The scene worsens as a second dark cloud of crows begin orbiting and attacking the first. Their loud sonorous voices deafen, and the girl is horrified to see them picking off bats with their sharp beaks to do unmentionable bloody things. Not wanting to see any more, she turns fast on her heels and runs toward the Kilkenny’s farmhouse. 
Wanting only to see the welcoming sight of that distant place, to find her brother waiting… the little girl lets her royal accessories drop to the road. Between her flight and the ink-black spectacle, there spans a stretch of glittery debris. Back near the troubled witch rests a splattered bucket of candy, followed later by a crown here, and later with a scepter there.

With great relief she finally arrives yet, distressed from this illogical nightmare, weeps and pounds at the door. But there is no answer. Exhausted, she sits on the doorstep, and realizes the house is empty. Maybe it would be best to wait here for just a while… to figure out what to do next?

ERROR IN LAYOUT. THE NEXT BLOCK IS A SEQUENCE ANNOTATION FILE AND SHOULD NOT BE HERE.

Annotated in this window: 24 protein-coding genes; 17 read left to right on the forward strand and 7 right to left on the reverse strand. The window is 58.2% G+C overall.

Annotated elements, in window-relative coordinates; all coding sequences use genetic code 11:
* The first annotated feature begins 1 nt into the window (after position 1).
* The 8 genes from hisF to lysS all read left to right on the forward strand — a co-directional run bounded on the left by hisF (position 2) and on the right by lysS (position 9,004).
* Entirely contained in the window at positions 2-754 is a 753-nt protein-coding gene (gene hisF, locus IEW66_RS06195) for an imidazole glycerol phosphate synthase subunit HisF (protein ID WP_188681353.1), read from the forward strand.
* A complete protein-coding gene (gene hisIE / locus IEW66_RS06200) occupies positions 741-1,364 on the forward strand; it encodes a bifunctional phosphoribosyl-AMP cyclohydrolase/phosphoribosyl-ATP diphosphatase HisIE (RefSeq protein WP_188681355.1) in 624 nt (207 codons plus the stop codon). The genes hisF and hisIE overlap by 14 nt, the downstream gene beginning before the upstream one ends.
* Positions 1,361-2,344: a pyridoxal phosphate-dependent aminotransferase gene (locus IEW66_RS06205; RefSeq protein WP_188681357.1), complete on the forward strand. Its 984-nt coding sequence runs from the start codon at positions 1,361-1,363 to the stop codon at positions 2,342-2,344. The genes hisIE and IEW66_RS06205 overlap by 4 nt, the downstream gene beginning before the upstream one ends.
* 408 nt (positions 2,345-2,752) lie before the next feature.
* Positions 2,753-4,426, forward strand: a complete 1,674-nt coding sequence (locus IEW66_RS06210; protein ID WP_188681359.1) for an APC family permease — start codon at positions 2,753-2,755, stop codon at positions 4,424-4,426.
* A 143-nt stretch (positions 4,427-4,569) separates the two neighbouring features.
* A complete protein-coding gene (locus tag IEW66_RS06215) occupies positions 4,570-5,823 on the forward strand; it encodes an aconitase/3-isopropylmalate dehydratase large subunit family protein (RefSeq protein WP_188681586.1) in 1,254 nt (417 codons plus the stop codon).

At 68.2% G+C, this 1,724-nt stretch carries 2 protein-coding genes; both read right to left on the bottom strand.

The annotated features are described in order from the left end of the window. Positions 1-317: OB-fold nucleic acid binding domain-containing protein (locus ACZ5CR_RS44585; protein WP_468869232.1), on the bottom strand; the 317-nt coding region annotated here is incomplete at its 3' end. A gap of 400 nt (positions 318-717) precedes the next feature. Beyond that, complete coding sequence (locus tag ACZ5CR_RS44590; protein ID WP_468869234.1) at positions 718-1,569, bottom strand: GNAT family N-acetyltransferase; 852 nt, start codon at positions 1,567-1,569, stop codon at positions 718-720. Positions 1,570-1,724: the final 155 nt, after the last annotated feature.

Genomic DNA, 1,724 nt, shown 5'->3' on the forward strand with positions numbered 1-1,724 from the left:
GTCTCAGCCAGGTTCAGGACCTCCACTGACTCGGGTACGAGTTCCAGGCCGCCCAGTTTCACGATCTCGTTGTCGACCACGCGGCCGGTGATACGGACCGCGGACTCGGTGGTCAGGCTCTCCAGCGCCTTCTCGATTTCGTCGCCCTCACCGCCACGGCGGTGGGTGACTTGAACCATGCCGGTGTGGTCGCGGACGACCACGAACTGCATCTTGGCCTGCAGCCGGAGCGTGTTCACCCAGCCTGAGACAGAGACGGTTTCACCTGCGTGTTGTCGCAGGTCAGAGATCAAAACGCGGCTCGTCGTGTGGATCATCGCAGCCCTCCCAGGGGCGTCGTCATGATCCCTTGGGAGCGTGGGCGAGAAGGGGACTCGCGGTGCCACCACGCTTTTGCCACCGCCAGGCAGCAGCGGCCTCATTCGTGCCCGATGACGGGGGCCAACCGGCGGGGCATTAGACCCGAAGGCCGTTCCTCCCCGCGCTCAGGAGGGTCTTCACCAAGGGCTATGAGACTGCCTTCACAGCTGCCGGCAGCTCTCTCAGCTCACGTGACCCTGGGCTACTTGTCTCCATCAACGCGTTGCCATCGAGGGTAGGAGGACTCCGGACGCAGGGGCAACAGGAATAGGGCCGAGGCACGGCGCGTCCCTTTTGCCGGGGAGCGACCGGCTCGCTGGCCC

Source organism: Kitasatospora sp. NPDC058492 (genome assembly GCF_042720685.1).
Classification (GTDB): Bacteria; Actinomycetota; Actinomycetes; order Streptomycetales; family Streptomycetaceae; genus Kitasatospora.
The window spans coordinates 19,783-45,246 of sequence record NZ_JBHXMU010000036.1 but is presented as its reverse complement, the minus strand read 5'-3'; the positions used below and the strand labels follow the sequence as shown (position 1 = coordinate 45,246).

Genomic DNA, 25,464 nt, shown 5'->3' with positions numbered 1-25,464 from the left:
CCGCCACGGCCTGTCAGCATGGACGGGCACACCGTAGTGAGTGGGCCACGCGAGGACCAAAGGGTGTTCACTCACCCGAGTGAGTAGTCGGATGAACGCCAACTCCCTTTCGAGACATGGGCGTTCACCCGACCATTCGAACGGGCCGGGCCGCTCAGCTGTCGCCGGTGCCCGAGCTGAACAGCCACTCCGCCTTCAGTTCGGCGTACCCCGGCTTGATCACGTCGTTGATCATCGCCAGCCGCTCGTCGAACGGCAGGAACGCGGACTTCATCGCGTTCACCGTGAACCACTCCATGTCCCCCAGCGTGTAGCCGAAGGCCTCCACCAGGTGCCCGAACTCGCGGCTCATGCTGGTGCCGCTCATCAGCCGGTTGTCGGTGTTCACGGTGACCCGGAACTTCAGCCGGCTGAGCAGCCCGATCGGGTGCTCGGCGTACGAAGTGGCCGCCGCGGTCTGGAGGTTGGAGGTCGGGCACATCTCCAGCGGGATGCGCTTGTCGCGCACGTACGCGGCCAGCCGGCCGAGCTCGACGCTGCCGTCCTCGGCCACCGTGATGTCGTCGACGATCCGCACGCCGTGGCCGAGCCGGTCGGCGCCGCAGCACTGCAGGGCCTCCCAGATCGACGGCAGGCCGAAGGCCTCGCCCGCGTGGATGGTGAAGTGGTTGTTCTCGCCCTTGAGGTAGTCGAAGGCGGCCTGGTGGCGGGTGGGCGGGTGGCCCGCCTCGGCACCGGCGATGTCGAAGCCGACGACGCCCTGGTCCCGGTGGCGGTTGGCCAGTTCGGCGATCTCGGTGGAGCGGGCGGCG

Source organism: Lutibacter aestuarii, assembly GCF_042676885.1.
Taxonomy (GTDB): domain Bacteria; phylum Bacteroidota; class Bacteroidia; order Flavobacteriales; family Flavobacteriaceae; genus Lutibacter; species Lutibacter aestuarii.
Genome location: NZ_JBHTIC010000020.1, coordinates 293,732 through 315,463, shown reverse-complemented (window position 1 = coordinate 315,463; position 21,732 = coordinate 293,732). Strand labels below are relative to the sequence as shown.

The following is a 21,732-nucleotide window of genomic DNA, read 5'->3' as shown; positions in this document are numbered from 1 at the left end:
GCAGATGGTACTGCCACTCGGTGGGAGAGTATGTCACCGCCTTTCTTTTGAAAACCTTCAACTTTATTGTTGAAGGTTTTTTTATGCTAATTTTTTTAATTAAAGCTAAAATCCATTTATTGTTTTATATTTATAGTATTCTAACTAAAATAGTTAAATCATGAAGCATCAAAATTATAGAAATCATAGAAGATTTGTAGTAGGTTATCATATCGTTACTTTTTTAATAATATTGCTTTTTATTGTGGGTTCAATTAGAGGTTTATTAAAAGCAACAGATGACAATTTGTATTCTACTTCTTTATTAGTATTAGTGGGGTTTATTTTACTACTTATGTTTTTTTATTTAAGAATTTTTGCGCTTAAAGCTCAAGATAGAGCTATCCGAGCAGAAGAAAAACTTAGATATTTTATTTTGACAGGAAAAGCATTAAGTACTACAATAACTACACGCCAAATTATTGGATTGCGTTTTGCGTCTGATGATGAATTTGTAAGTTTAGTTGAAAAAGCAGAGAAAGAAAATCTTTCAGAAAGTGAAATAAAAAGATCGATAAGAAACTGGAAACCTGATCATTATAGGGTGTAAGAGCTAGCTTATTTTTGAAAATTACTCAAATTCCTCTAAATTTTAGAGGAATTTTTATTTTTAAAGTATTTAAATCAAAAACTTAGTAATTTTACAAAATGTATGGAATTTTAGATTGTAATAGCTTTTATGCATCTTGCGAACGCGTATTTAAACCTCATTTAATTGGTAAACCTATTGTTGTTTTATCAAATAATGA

As her breath returns to a quieter pace, a rustling from the hedges catches her attention. Startled, the girl spies two yellow eyes peering outward. And for a time the two gazes meet, doing nothing more until the mysterious watcher blinks slowly, and steps cautiously out of the shadows. The creature, a cat, is dark as midnight, and as it steps haltingly forward, attends a series of motions that involve feigning interest in anything but this stranger at the door.

“Hello kitty,” the girl whispers in a soft sob, drying tears from wet cheeks.